Welcome to LIBS 2504: Information Resources in History

Welcome to Remember Where We Parked, the class blog for LIBS 2504: Information Resources in History.   Why a blog?  I’ve found that blogging is a good way to get students out of the hothouse atmosphere of Canvas and into the real world (more or less).

Because this is a required general education course, there are things we have to cover.  They are:

  • how to identify information needs
  • how to find appropriate information effectively
  • how to critically evaluate information
  • how to use information ethically

We’ll  start with identifying information needs, specifically by developing research questions.  A good research question makes finding information a lot easier no matter what your topic is.  Under finding appropriate information effectively, we’ll look at  using library databases, specialty search engines like Google Scholar and the general web.  Since this course focuses on historical resources, a part of the course will deal with finding and evaluating primary sources.  Finally,  you’ll need to evaluate resources and give credit properly .

Because I cannot handle grading even one more assignment on topics such as gun control laws, climate change, abortion, the effect of violence in the media, etc., and because this is a history course,  I assign topic areas.  This particular class has only a few history majors: they get to choose the location and time period they’re interested in researching   Everyone else will  do topics related to the ancient world.  Those of you with a declared major will need to focus on your subject area and how it relates to the ancient world.

For example:

  • a business major could research the Roman trade with China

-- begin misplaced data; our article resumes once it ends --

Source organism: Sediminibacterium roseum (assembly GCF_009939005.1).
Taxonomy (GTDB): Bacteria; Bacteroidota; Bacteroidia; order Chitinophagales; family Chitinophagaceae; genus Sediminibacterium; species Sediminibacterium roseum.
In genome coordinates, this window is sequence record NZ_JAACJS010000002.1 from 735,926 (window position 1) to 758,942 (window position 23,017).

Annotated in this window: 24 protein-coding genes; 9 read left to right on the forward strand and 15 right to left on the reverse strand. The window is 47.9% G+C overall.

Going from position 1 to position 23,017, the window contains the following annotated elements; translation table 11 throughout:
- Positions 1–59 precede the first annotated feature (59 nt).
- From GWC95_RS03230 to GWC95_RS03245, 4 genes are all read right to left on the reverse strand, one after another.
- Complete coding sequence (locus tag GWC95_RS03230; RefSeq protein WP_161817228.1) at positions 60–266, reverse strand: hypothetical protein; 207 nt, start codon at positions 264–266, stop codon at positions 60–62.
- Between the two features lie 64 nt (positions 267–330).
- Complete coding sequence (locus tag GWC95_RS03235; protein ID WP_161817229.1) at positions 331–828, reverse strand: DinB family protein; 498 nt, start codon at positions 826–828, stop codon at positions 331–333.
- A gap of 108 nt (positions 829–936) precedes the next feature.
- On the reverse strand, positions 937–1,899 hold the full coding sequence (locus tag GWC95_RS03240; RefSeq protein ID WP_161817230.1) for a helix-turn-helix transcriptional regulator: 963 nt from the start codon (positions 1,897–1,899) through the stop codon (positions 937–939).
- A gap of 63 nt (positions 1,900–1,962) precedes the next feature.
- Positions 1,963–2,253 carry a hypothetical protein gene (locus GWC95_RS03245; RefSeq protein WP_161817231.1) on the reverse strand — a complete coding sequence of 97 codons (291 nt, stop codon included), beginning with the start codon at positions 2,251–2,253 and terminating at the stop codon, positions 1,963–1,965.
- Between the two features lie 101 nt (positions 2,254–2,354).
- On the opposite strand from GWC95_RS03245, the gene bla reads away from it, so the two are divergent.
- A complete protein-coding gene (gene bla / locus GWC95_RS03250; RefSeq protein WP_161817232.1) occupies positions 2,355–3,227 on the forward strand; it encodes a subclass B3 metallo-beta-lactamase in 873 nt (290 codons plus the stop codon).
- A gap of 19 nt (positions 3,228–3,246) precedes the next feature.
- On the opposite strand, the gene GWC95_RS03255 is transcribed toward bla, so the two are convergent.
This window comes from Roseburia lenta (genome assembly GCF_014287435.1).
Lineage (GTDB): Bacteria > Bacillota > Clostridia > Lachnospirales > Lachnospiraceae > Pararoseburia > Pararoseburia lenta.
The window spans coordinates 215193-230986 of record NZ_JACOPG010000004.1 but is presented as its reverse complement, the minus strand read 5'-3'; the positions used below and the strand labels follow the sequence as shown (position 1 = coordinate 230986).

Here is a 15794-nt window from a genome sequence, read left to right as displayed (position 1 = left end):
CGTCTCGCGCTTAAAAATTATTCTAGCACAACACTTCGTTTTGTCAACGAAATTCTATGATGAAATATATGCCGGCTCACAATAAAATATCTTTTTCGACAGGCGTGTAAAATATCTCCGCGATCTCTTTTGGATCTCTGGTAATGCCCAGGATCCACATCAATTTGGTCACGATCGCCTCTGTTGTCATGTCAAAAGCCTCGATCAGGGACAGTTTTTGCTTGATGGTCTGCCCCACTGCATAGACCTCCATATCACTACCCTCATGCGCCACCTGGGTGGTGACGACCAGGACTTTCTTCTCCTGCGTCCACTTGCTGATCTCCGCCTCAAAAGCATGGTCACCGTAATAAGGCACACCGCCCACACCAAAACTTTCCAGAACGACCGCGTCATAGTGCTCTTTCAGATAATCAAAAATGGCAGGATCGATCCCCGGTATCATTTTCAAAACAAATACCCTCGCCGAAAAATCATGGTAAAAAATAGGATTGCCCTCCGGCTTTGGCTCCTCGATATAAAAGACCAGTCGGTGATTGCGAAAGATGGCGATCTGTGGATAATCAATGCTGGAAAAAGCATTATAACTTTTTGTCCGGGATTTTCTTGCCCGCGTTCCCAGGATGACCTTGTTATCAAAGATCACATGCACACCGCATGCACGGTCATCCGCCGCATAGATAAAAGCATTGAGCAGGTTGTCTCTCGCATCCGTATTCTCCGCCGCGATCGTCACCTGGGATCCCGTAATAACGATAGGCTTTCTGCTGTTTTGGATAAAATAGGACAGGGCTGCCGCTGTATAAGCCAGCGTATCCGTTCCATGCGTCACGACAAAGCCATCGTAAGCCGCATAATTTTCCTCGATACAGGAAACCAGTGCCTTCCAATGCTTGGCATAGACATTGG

• a health sciences major could study surgery performed by the ancient Egyptians
  • a computer science major could research the Antikythera device

Haven’t declared a major yet?  pick a topic related to the field you are thinking of majoring in.

For example:

  • a  “possible” art major could look at using art to help decipher the ancient Egyptians beliefs in the afterlife
  • a “possible” criminal justice major could research the Roman legal response to the early growth of Christianity
  • a “possible”  history major could research  Spartan women in Spartan culture

Geographically, your topic must be located in one of the old world  continents of Europe, Africa and Asia.  You can research anything between about 4,000 BCE to about 700 CE.  I will consider dates that are earlier or later if you can give me a really good reason why you need to do so.  Given the date range and the geographic range, you have a lot of options for topics .  You can also choose a topic, such as trade, that covers several civilizations or locations as long as you focus your research.

Let me know if you have any questions – convo me via Canvas.

N.B. Why BCE and CE instead of BC and AD?  There are a couple of reasons.  The first is that not everyone is Christian, so it’s just basic courtesy to use BCE and CE.  More importantly, it’s a reminder that the ancient world was very diverse and that our world view is very different from theirs.

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